“The illiterate of the 21st century will not be those who cannot read or write, but those who cannot learn, unlearn and relearn.” Alvin Toffler, Futurist
I recently attended a talk by a South African futurist, Craig Wing, who began his talk with the quote above. Learn, unlearn and relearn. Craig walked the audience through technological megatrends that should keep every single corporate leader’s nose glued to their smartphone. To begin with, a 2014 study of the average life span of American companies on the S&P 500 Index by Standard and Poor’s yielded interesting results. In 1955 the average life span of an American company on the index was 61 years. In 2016 the average life span was 21 years and by 2027, projections based on current data estimate that the average life span would be 14 years. There is no better evidence of how this happens than outgoing Nokia CEO Stephen Elop’s quote in 2013 following the takeover of the company by Microsoft: “We didn’t do anything wrong, but somehow we lost.” The seemingly defeatist statement understated the myopic nature of the firm as it cruise controlled itself from relevance while Apple and Samsung were flat footing the accelerator in the smartphone space.
Another industry at a confluence of shifting consumer preferences and channel disruption is the retail industry. Singles Day in China falls on November 11th every year, or, more aptly 11.11 as the digit one purportedly looks like a solitary individual. The festival is a product of Chinese social culture amongst the youth to celebrate the fact that they are proud of being single. It has evolved into the biggest online shopping day in the world and a wonderful thumb up the nose to the more insular Valentine’s Day culture. Alibaba, the Chinese largest online shopping portal has registered phenomenal growth on this day alone. Sales in 2013 were US$ 5.8 billion, $9.3 billion the year after [when Facebook’s annual revenues were US$ 12.5 billion], $14.3billion in 2015 and tripling the 2013 numbers to a whopping $17.8billion in 2016. I forgot to mention one notable point: These were sales taking place within 24 hours, translating into processing numbers of 175,000 orders per second and 120,000 payments per second on their own payment platform Alipay. In the digital payments world this is the great grandmother of server challenges!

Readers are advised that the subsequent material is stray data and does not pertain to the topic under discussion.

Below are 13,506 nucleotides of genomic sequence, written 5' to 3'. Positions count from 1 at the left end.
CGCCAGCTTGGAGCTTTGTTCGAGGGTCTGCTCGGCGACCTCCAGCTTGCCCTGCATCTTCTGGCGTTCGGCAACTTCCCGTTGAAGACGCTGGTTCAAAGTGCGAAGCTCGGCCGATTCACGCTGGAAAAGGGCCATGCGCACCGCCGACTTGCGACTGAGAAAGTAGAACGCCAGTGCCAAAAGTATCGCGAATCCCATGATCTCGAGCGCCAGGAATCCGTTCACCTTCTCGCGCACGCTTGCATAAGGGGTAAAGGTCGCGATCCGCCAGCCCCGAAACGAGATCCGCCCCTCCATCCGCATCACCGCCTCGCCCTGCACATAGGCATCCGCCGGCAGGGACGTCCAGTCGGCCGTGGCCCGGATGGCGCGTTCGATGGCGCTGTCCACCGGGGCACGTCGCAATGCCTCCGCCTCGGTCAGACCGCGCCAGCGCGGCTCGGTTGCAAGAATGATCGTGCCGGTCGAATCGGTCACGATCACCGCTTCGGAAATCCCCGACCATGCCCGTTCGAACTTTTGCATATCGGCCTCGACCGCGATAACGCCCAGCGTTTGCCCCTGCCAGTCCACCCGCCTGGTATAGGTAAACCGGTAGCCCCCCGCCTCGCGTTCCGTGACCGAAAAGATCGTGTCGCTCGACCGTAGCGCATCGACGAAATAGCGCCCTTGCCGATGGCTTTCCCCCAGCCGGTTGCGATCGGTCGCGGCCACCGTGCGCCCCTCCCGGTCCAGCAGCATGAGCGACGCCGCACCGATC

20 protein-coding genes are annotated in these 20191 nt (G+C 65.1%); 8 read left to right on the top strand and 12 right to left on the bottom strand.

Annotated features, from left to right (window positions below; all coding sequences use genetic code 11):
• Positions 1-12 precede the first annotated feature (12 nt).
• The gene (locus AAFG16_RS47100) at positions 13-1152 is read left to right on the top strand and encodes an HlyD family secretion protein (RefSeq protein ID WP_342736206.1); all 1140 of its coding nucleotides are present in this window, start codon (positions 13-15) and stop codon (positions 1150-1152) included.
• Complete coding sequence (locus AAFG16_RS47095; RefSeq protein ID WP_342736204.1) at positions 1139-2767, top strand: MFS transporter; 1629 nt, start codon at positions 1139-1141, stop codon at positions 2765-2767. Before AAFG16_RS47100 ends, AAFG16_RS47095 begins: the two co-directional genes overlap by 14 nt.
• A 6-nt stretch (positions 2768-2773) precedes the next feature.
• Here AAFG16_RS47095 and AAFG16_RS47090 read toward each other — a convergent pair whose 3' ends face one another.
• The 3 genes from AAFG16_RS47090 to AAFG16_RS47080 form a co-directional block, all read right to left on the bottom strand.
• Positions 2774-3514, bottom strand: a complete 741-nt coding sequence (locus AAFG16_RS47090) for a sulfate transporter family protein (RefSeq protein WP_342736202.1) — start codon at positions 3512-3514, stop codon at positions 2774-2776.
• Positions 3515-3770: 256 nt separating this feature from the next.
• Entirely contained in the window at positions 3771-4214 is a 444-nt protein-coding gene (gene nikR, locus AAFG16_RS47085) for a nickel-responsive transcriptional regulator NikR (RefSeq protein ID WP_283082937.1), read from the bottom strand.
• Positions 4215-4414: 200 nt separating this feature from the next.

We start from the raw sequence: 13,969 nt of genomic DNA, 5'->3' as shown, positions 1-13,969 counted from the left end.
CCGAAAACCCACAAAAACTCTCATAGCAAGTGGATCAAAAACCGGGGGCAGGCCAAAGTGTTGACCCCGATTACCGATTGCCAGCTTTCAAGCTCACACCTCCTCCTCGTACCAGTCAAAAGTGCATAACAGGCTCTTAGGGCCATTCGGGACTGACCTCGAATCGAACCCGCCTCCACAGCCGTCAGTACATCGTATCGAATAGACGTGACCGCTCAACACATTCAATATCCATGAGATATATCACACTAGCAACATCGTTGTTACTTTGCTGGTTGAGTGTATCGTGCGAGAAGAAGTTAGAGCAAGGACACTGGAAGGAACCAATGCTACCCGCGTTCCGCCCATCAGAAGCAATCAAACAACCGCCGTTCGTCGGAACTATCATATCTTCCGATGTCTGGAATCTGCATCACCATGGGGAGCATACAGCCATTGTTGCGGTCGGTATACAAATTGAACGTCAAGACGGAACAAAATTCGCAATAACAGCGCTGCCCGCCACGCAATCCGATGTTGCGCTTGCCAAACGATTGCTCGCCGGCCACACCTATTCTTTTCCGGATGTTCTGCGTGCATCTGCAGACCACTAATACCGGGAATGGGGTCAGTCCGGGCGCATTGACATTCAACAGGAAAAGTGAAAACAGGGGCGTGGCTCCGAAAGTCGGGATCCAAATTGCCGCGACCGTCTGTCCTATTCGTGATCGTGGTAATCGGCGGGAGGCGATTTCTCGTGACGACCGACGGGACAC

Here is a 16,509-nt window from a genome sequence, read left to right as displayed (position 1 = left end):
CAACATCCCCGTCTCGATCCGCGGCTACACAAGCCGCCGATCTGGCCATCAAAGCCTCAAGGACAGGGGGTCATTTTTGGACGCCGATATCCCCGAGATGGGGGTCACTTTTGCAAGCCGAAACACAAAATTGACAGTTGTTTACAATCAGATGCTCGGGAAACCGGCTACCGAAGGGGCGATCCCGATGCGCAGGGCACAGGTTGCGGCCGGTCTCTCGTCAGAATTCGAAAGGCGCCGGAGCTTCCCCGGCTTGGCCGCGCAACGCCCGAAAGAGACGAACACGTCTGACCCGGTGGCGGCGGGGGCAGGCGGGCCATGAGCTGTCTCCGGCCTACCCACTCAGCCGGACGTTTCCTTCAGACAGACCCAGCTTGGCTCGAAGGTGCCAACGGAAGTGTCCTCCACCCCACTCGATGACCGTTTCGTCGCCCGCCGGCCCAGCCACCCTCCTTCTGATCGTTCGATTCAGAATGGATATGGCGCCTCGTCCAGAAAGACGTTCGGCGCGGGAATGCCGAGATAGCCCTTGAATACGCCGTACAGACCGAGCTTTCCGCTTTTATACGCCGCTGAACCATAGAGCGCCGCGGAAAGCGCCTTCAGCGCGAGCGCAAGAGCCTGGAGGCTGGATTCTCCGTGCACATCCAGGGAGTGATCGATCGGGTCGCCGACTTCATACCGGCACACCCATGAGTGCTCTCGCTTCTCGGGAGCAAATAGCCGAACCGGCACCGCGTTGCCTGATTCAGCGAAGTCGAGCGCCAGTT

A pivotal part of Alibaba’s strategy is vertical integration, essentially ensuring a transaction gestates from an online conception into a physical delivery. Consequently 1.7 million couriers from 4,000 different retailers shipped 657 million packages out of 5,000 warehouses as a result of Singles Day 2016.
A Forbes magazine article covering the spectacular sales summarized the phenomena thus: A day in China is now bigger than a year’s online sales in Brazil.
Here’s the clincher: 82% of those sales were on smart phones!
The average life span of companies is shrinking largely due to the colossal analogue thinking that straddles boardrooms. Our “normal” as we know it no longer holds true, not when we can drive across Kenya from Mombasa to Busia carrying nothing but a toothbrush, an empty wallet and a mobile money filled phone while never lacking food, fuel and shelter.With the youth bulge that all African economies are facing, the current and future customer for a Kenyan business is more likely to be under 35 years of age, and doing most of their utility payments, banking, social interaction and entertainment off a smart phone. They are the ones who will ensure that Kenyan companies’ life spans shrink unless the corporate thinkers unlearn their current ways and relearn the rapidly shifting customer preferences. The unlearning is not only limited to customer preferences though, a highly differentiated approach will have to be taken towards the employee value proposition too. Employees are no longer in it for life, that’s been left to the KANU stalwarts. Keeping youthful talent is less a question of how much you pay, and more a debate of whether your company has a cause they believe in. Because the minute the values are diametrically opposed to what management actually does, many of these young folk walk. The question to ask yourself this week is, can you learn to unlearn?